Further down on the page, you'll find a table labeled “Affected Systems” in the “Phenotypes” row. This table serves as a comprehensive resource, consolidating the published phenotypes associated with this allele in one place! By clicking on the check marks in the table, you view the phenotypes linked to this allele. References are listed under every check mark for further exploration.

Mouse Genome Informatics - Phenotypes - Affected Systems

Each model is listed across the top- cn1, cn2, etc. By clicking on those labels, you can discover more about the phenotypes associated with each genotype.

Scrolling down the page under “Find Mice” you will find a list of publicly available mouse models that carry the desired allele. In this example, there are 4 strains available.

Mouse Genome Informatics - Allele Reference

Additionally, the original reference for the allele is listed at the bottom of the page, along with all the curated references that mention using this specific allele. Remarkably, there are over 800 published papers utilizing this allele.

Present and Future Experimental Planning:

The Mouse Phenome Database (MPD) is another valuable tool for strain selection and experiment planning. This database integrates genomic and phenomic data, offering scientists access to actual datasets and protocols. The datasets in MPD encompass various strain types including: inbred, recombinant inbred, Collaborative Cross, chromosome substitution, mutants, and others. While not all strains found on the JAX website or in MGI will have datasets, the basic phenotypic characteristics of inbred strains will generally apply to most other mutant strains maintained on those backgrounds.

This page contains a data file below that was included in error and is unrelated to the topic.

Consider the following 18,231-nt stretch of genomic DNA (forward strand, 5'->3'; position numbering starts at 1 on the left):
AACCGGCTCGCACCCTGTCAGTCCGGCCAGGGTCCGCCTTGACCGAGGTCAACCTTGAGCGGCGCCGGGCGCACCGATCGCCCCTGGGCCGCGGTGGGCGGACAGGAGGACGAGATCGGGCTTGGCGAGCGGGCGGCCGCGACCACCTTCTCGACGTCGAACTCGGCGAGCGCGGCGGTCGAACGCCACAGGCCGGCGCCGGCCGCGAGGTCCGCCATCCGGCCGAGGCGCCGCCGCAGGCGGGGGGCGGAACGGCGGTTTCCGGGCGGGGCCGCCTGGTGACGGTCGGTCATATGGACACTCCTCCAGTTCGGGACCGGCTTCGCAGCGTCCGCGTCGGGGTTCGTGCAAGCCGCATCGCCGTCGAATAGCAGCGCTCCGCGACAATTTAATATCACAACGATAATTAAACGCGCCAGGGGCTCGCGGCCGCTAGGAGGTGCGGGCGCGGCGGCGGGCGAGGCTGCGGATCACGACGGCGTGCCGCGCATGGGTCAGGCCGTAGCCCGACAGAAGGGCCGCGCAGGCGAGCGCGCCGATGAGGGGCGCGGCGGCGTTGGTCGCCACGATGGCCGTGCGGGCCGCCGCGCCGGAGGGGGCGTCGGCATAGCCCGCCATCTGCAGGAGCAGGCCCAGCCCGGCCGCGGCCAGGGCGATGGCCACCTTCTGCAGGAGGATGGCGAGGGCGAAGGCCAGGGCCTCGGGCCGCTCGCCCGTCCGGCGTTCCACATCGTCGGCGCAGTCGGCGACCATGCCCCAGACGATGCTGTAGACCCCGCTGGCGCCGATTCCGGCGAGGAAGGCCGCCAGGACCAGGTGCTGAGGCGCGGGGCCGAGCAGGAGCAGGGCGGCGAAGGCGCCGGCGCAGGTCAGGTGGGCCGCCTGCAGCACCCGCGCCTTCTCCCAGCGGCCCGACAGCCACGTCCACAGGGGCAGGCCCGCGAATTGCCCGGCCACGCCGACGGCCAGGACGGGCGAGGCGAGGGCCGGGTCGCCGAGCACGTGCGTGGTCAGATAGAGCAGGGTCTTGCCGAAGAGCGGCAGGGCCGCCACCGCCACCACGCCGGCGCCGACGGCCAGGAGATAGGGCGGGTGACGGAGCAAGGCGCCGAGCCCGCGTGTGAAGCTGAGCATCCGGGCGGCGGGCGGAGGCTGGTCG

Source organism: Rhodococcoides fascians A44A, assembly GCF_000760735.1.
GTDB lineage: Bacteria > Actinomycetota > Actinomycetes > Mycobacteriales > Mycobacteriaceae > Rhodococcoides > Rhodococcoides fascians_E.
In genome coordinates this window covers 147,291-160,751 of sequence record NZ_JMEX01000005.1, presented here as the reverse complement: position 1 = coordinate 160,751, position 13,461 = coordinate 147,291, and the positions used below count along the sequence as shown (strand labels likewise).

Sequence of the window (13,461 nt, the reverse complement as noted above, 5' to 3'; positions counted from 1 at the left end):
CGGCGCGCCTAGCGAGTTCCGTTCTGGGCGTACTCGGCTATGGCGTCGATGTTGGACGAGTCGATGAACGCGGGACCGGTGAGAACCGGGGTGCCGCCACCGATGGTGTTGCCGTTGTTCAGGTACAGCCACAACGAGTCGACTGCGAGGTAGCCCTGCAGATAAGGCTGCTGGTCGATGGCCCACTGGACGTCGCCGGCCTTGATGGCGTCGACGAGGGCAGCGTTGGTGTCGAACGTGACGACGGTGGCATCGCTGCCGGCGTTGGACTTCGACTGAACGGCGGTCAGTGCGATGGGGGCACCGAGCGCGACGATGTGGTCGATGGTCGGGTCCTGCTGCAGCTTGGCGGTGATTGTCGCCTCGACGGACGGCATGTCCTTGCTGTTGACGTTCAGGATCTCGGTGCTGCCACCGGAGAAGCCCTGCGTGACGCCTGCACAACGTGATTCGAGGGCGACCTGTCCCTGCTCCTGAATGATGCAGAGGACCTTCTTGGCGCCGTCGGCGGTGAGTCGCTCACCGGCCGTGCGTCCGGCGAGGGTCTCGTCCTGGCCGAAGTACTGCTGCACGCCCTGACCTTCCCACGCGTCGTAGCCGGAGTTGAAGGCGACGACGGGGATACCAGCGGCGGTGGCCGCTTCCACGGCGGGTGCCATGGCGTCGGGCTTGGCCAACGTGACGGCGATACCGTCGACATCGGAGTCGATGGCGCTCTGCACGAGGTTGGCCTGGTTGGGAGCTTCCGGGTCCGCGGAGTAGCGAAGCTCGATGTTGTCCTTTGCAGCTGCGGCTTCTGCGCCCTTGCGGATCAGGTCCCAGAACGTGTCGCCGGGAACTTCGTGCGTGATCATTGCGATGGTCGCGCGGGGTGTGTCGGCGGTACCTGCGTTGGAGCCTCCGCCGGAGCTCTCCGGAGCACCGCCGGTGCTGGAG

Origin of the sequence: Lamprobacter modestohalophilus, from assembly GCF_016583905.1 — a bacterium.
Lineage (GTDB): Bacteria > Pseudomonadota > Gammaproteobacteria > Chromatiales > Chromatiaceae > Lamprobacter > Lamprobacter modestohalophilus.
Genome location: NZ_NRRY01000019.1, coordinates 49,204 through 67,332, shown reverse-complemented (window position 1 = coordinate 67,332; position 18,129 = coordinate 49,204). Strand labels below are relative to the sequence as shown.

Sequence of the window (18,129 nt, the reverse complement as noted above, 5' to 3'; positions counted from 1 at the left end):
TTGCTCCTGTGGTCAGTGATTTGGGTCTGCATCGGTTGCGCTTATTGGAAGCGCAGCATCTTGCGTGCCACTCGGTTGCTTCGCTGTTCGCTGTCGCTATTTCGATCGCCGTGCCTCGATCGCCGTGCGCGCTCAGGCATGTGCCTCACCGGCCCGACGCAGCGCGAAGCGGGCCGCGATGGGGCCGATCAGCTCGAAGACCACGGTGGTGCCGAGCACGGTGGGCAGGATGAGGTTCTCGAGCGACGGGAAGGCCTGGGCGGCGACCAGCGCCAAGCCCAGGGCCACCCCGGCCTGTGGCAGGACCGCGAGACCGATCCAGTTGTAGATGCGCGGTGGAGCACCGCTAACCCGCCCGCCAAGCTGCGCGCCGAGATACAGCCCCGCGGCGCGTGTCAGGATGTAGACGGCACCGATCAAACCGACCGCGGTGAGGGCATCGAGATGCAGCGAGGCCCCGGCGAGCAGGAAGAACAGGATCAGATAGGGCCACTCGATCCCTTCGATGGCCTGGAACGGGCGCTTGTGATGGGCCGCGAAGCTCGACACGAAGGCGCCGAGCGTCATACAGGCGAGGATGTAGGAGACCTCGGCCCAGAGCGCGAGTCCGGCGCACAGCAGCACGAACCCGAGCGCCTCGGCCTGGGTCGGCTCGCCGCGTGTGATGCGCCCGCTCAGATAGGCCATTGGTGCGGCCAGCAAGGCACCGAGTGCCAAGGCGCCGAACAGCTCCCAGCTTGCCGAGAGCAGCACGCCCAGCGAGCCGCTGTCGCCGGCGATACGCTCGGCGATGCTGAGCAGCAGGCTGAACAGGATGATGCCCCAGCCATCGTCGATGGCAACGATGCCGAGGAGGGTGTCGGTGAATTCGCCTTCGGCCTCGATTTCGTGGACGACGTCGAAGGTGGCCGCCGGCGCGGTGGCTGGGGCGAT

Mouse Phenome Database at The Jackson Laboratory

In the search function, you have the flexibility to search by JAX strain number, gene, assay type, data set name, and more. Datasets covering various phenotypes such as body weight, blood pressure, locomotor activity, blood glucose levels, and much more are available. A valuable application of the data in MPD is to consider whether an existing allele on a different genetic background might be more suitable for your research needs or to determine the most appropriate genetic background for generating a new allele.

JAX Model Generation and Breeding Services

Designing Your Own Mouse Models:

Finally, if the model you desire does not exist after going through the entire search process, don't worry! JAX offers model generation and breeding services, allowing us to create a custom, brand-new model for you or breed existing strains to create complex new combinations of alleles. JAX can use a variety of technologies such as CRISPR/CAS9 gene editing, DNA microinjection, BXB1 transgene insertion, and ES cell microinjection to generate your specific mouse model of interest.

For more information, see: Model Generation Services

Still have questions? Contact our Technical Information Services group at